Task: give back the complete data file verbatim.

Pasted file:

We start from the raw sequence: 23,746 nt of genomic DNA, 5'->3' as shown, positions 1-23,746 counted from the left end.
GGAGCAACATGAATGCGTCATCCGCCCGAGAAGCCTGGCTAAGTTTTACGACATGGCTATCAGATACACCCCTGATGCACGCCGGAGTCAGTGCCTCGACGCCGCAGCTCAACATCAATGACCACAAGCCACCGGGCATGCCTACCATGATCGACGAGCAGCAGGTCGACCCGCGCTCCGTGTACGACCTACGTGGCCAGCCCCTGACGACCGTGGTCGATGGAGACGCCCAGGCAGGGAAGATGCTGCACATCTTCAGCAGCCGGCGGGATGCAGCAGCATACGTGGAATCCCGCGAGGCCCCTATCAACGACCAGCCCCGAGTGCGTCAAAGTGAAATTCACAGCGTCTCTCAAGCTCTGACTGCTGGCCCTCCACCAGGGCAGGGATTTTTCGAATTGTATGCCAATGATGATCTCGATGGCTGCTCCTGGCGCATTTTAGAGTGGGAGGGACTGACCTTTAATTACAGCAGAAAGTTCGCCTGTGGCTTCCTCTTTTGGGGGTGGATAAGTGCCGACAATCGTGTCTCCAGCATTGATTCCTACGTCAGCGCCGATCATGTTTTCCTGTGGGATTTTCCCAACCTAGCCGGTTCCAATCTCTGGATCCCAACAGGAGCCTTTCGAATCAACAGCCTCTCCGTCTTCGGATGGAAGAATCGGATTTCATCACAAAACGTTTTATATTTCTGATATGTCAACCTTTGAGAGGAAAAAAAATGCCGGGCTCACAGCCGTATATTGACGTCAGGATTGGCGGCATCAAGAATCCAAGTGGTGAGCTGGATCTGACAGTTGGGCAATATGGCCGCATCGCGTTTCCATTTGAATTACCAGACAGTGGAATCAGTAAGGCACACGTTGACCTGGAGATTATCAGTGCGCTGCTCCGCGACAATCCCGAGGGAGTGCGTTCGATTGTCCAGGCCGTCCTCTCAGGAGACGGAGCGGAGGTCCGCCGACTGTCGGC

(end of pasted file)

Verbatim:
We start from the raw sequence: 23,746 nt of genomic DNA, 5'->3' as shown, positions 1-23,746 counted from the left end.
GGAGCAACATGAATGCGTCATCCGCCCGAGAAGCCTGGCTAAGTTTTACGACATGGCTATCAGATACACCCCTGATGCACGCCGGAGTCAGTGCCTCGACGCCGCAGCTCAACATCAATGACCACAAGCCACCGGGCATGCCTACCATGATCGACGAGCAGCAGGTCGACCCGCGCTCCGTGTACGACCTACGTGGCCAGCCCCTGACGACCGTGGTCGATGGAGACGCCCAGGCAGGGAAGATGCTGCACATCTTCAGCAGCCGGCGGGATGCAGCAGCATACGTGGAATCCCGCGAGGCCCCTATCAACGACCAGCCCCGAGTGCGTCAAAGTGAAATTCACAGCGTCTCTCAAGCTCTGACTGCTGGCCCTCCACCAGGGCAGGGATTTTTCGAATTGTATGCCAATGATGATCTCGATGGCTGCTCCTGGCGCATTTTAGAGTGGGAGGGACTGACCTTTAATTACAGCAGAAAGTTCGCCTGTGGCTTCCTCTTTTGGGGGTGGATAAGTGCCGACAATCGTGTCTCCAGCATTGATTCCTACGTCAGCGCCGATCATGTTTTCCTGTGGGATTTTCCCAACCTAGCCGGTTCCAATCTCTGGATCCCAACAGGAGCCTTTCGAATCAACAGCCTCTCCGTCTTCGGATGGAAGAATCGGATTTCATCACAAAACGTTTTATATTTCTGATATGTCAACCTTTGAGAGGAAAAAAAATGCCGGGCTCACAGCCGTATATTGACGTCAGGATTGGCGGCATCAAGAATCCAAGTGGTGAGCTGGATCTGACAGTTGGGCAATATGGCCGCATCGCGTTTCCATTTGAATTACCAGACAGTGGAATCAGTAAGGCACACGTTGACCTGGAGATTATCAGTGCGCTGCTCCGCGACAATCCCGAGGGAGTGCGTTCGATTGTCCAGGCCGTCCTCTCAGGAGACGGAGCGGAGGTCCGCCGACTGTCGGC